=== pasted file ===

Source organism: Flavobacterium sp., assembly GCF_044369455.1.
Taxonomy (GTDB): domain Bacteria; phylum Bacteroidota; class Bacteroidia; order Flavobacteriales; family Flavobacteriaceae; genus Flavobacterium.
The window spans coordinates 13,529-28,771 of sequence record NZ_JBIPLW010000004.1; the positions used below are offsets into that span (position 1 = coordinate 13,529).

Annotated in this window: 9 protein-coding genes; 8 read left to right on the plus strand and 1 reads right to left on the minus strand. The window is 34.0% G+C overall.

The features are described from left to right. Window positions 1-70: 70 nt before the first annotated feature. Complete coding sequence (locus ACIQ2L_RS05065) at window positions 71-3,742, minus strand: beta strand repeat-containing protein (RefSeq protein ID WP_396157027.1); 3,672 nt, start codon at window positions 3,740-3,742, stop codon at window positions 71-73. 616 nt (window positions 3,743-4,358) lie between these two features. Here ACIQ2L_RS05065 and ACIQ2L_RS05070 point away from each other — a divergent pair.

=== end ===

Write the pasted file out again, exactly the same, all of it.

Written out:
Source organism: Flavobacterium sp., assembly GCF_044369455.1.
Taxonomy (GTDB): domain Bacteria; phylum Bacteroidota; class Bacteroidia; order Flavobacteriales; family Flavobacteriaceae; genus Flavobacterium.
The window spans coordinates 13,529-28,771 of sequence record NZ_JBIPLW010000004.1; the positions used below are offsets into that span (position 1 = coordinate 13,529).

Annotated in this window: 9 protein-coding genes; 8 read left to right on the plus strand and 1 reads right to left on the minus strand. The window is 34.0% G+C overall.

The features are described from left to right. Window positions 1-70: 70 nt before the first annotated feature. Complete coding sequence (locus ACIQ2L_RS05065) at window positions 71-3,742, minus strand: beta strand repeat-containing protein (RefSeq protein ID WP_396157027.1); 3,672 nt, start codon at window positions 3,740-3,742, stop codon at window positions 71-73. 616 nt (window positions 3,743-4,358) lie between these two features. Here ACIQ2L_RS05065 and ACIQ2L_RS05070 point away from each other — a divergent pair.